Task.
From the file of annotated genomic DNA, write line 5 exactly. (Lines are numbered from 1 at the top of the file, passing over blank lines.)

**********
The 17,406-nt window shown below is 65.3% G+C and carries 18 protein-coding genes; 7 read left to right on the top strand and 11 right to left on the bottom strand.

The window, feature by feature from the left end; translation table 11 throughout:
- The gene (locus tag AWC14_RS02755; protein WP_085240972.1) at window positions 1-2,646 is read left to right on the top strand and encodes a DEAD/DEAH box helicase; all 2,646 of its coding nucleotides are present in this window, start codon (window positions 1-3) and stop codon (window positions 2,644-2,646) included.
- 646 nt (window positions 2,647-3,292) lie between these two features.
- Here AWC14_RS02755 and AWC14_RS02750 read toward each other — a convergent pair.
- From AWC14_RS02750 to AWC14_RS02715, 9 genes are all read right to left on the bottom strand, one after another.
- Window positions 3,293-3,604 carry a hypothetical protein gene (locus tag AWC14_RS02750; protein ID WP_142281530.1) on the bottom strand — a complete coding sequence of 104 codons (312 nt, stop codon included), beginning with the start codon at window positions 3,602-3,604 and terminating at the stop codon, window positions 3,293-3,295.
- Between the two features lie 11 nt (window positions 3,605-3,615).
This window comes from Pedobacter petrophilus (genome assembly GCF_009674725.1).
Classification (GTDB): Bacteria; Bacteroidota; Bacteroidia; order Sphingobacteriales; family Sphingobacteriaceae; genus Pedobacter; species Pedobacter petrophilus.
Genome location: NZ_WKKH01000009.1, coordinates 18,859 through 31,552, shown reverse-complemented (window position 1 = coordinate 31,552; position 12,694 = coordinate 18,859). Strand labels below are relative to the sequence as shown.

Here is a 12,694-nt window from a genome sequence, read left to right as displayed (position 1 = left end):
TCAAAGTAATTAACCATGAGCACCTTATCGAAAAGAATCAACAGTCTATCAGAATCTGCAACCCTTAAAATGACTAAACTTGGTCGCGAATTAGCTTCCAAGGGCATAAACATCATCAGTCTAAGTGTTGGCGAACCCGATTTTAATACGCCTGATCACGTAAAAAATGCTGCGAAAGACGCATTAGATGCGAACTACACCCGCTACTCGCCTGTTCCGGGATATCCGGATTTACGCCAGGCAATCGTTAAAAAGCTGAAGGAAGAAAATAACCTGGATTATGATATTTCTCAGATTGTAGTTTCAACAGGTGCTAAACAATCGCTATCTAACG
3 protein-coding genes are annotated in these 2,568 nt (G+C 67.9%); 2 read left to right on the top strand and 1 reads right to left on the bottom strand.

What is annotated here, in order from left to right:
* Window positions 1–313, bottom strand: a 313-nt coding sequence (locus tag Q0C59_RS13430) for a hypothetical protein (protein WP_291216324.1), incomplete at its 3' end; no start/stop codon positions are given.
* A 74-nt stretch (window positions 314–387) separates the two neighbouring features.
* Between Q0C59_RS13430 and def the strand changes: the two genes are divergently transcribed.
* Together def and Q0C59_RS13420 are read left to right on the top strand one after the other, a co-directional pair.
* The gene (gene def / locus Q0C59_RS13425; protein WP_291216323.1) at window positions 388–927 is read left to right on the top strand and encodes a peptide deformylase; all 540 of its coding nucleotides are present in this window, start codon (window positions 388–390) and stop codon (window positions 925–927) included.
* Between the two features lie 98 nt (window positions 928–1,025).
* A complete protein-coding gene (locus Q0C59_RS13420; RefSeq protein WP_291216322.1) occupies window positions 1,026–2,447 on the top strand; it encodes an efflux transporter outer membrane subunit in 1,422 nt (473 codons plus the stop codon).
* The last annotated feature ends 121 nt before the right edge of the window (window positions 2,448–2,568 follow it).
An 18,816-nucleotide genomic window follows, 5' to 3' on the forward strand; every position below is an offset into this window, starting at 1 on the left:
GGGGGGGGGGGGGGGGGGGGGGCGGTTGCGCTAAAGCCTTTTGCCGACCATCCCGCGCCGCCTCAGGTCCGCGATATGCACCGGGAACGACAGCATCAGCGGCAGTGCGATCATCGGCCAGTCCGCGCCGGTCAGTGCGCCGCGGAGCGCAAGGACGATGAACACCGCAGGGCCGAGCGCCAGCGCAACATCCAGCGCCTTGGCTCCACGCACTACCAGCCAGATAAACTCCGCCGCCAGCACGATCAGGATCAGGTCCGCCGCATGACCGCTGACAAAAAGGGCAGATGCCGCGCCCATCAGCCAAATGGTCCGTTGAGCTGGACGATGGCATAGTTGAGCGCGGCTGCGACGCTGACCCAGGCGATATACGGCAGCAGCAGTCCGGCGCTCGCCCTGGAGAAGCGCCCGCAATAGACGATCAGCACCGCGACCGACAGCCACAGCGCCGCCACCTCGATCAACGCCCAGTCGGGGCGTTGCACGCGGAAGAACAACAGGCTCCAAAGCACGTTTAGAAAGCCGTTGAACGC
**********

- Here AWC14_RS02755 and AWC14_RS02750 read toward each other — a convergent pair.